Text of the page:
Malaga was a great destination to test the nomadic lifestyle. It was sunny, warm, and social enough. We actually decided that it was the first place we visited where we could possibly stay for life.
It gave us some understanding of how we felt about potentially living like this long term, and what needs to be changed for us to feel even better.
Then we came back in November and started preparing for a real trip, the one with no coming back in the foreseeable future.
We gave ourselves some time to fix ongoing health issues, to get rid of our stuff, and to use all the gift certificates for experiences that would expire when we left for a year.
Our new life was going to start in February.
Soon, the day X came.
We packed two suitcases and two small backpacks, gave up our rent, said our goodbyes to all our friends and family members, and jumped in a taxi to the airport.
Coincidentally, we were leaving on February 14th. We took it as a good sign! Little did we know…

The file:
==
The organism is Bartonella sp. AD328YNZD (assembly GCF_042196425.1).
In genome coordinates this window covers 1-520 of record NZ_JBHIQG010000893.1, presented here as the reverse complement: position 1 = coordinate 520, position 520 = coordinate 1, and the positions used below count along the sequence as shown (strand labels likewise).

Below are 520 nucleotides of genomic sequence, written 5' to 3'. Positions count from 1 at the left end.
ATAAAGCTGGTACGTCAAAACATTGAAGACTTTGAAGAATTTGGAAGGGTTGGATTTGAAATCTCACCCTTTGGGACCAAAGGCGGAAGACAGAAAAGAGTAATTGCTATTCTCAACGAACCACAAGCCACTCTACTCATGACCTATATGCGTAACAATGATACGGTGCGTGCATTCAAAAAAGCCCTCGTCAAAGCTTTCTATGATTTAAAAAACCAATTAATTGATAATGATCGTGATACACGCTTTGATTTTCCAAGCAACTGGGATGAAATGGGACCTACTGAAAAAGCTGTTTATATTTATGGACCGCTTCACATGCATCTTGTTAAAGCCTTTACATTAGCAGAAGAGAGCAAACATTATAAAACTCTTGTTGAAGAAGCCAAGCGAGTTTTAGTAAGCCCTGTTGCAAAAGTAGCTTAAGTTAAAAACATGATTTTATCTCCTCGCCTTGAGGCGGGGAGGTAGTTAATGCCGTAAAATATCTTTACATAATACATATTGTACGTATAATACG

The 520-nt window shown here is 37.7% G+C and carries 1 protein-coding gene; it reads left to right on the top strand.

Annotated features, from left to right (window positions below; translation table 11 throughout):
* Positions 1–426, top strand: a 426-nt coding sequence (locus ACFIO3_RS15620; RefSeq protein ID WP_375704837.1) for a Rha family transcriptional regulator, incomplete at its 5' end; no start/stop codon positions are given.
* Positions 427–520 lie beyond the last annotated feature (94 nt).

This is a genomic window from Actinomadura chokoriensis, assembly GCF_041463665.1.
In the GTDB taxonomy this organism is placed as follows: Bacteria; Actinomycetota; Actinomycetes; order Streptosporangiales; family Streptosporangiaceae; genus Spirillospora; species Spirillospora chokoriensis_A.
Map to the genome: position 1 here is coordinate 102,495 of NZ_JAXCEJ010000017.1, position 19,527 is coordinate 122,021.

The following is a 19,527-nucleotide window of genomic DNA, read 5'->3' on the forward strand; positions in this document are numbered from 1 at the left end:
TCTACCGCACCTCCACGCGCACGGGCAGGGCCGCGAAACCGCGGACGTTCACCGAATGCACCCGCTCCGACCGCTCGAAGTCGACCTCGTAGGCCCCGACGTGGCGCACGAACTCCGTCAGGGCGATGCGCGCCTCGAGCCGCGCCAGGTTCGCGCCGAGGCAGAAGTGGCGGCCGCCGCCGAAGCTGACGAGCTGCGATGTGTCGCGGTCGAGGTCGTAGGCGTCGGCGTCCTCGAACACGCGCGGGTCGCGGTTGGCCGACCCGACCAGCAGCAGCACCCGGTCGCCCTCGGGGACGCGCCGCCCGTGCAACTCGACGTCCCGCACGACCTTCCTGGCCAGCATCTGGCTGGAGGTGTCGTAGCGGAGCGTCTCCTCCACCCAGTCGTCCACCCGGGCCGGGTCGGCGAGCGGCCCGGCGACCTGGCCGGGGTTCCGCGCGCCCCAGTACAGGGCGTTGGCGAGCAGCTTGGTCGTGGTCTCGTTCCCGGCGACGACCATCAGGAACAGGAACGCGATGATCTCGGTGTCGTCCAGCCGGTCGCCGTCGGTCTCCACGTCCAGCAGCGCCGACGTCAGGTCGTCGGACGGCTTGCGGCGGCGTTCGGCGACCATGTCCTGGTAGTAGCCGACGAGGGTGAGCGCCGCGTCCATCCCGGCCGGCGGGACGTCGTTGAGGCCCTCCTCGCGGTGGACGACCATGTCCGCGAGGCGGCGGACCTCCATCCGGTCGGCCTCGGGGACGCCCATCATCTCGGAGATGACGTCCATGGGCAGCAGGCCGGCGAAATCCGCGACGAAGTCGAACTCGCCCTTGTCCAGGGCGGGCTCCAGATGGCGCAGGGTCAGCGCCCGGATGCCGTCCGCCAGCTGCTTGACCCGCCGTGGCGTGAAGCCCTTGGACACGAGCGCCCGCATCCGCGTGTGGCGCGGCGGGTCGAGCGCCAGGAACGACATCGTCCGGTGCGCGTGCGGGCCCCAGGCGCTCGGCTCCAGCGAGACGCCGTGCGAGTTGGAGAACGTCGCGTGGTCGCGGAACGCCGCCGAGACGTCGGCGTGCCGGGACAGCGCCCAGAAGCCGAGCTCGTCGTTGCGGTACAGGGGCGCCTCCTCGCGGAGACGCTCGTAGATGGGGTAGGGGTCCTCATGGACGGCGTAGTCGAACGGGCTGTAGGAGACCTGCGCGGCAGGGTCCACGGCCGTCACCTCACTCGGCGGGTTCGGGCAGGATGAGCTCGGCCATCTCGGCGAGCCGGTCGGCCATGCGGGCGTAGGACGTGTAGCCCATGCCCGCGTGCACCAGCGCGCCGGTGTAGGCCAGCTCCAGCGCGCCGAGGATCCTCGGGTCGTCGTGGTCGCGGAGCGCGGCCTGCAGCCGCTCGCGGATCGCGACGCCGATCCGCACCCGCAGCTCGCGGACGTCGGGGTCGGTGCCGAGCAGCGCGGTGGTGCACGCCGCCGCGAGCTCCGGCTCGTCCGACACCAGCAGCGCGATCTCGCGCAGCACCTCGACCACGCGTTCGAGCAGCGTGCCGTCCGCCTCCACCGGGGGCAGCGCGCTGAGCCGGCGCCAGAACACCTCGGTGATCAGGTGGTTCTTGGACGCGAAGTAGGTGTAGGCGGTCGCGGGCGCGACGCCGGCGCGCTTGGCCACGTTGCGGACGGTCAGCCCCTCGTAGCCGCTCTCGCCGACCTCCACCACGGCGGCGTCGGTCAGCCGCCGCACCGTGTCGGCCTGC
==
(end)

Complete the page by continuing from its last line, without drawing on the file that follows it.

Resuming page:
Our first destination was Sri Lanka. Besides our honeymoon in Maldives, where we pretty much didn’t see anything but our hotel, this was the first time we’d go to Asia. So we were really excited to immerse ourselves in a totally different culture.
And it was an amazing month-long trip. Unforgettable even. The perfect way to start a new travel-based lifestyle. We visited plenty of places, stayed in cool authentic Sri Lankan homestays, explored beautiful beaches, hiked in Sigiriya, went on breathtaking safaris, attended a cooking class with a local family, and learned a lot about Sri Lankan culture.
It was our last day in Sri Lanka when it all went downhill in a matter of hours.
Friday, March 13
See how it was Friday 13th again? Only this time it wasn’t lucky.
Situation on Friday morning: we are going to India tomorrow and then to Nepal in a month!
…I was downloading all the tickets and other documents for tomorrow’s trip as I wanted to ask our hotel to print them for us. I opened my visa approval letter from the Indian Department of Immigration to print it. It said that I should print a correct visa form from their site instead of printing it from this email.